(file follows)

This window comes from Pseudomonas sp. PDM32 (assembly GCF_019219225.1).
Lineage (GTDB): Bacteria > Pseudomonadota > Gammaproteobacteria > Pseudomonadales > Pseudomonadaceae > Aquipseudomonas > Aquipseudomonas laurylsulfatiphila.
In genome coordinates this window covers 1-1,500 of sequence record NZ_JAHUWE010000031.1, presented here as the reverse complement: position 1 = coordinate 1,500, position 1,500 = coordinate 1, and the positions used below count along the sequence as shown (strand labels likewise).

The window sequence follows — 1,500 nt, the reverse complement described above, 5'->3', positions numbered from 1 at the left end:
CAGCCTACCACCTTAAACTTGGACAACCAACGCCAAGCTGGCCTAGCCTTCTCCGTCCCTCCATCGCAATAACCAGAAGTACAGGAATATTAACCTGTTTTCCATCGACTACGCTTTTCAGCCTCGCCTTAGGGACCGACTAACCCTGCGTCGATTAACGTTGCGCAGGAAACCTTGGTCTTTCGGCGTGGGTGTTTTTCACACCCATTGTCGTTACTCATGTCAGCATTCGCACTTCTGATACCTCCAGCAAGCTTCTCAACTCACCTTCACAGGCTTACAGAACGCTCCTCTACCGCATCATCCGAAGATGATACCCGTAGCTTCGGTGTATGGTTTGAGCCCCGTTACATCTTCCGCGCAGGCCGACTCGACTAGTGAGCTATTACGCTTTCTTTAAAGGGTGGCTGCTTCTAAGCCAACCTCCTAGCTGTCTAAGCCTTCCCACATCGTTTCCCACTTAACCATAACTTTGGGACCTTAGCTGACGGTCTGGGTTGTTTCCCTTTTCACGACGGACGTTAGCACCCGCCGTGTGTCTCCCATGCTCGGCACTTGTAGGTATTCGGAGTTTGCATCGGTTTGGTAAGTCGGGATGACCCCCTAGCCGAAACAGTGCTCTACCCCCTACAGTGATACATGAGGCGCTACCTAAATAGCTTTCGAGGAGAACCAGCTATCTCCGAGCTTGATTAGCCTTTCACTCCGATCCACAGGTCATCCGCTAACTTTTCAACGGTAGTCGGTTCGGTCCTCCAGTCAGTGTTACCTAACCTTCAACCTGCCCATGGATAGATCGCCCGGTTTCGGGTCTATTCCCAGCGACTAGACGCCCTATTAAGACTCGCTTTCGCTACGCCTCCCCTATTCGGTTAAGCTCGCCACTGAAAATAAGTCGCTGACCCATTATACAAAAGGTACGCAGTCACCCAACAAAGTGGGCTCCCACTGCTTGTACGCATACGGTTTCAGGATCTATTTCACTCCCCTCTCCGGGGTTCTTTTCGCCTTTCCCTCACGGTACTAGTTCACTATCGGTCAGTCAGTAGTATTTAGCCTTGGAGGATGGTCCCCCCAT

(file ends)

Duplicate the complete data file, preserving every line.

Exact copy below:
This window comes from Pseudomonas sp. PDM32 (assembly GCF_019219225.1).
Lineage (GTDB): Bacteria > Pseudomonadota > Gammaproteobacteria > Pseudomonadales > Pseudomonadaceae > Aquipseudomonas > Aquipseudomonas laurylsulfatiphila.
In genome coordinates this window covers 1-1,500 of sequence record NZ_JAHUWE010000031.1, presented here as the reverse complement: position 1 = coordinate 1,500, position 1,500 = coordinate 1, and the positions used below count along the sequence as shown (strand labels likewise).

The window sequence follows — 1,500 nt, the reverse complement described above, 5'->3', positions numbered from 1 at the left end:
CAGCCTACCACCTTAAACTTGGACAACCAACGCCAAGCTGGCCTAGCCTTCTCCGTCCCTCCATCGCAATAACCAGAAGTACAGGAATATTAACCTGTTTTCCATCGACTACGCTTTTCAGCCTCGCCTTAGGGACCGACTAACCCTGCGTCGATTAACGTTGCGCAGGAAACCTTGGTCTTTCGGCGTGGGTGTTTTTCACACCCATTGTCGTTACTCATGTCAGCATTCGCACTTCTGATACCTCCAGCAAGCTTCTCAACTCACCTTCACAGGCTTACAGAACGCTCCTCTACCGCATCATCCGAAGATGATACCCGTAGCTTCGGTGTATGGTTTGAGCCCCGTTACATCTTCCGCGCAGGCCGACTCGACTAGTGAGCTATTACGCTTTCTTTAAAGGGTGGCTGCTTCTAAGCCAACCTCCTAGCTGTCTAAGCCTTCCCACATCGTTTCCCACTTAACCATAACTTTGGGACCTTAGCTGACGGTCTGGGTTGTTTCCCTTTTCACGACGGACGTTAGCACCCGCCGTGTGTCTCCCATGCTCGGCACTTGTAGGTATTCGGAGTTTGCATCGGTTTGGTAAGTCGGGATGACCCCCTAGCCGAAACAGTGCTCTACCCCCTACAGTGATACATGAGGCGCTACCTAAATAGCTTTCGAGGAGAACCAGCTATCTCCGAGCTTGATTAGCCTTTCACTCCGATCCACAGGTCATCCGCTAACTTTTCAACGGTAGTCGGTTCGGTCCTCCAGTCAGTGTTACCTAACCTTCAACCTGCCCATGGATAGATCGCCCGGTTTCGGGTCTATTCCCAGCGACTAGACGCCCTATTAAGACTCGCTTTCGCTACGCCTCCCCTATTCGGTTAAGCTCGCCACTGAAAATAAGTCGCTGACCCATTATACAAAAGGTACGCAGTCACCCAACAAAGTGGGCTCCCACTGCTTGTACGCATACGGTTTCAGGATCTATTTCACTCCCCTCTCCGGGGTTCTTTTCGCCTTTCCCTCACGGTACTAGTTCACTATCGGTCAGTCAGTAGTATTTAGCCTTGGAGGATGGTCCCCCCAT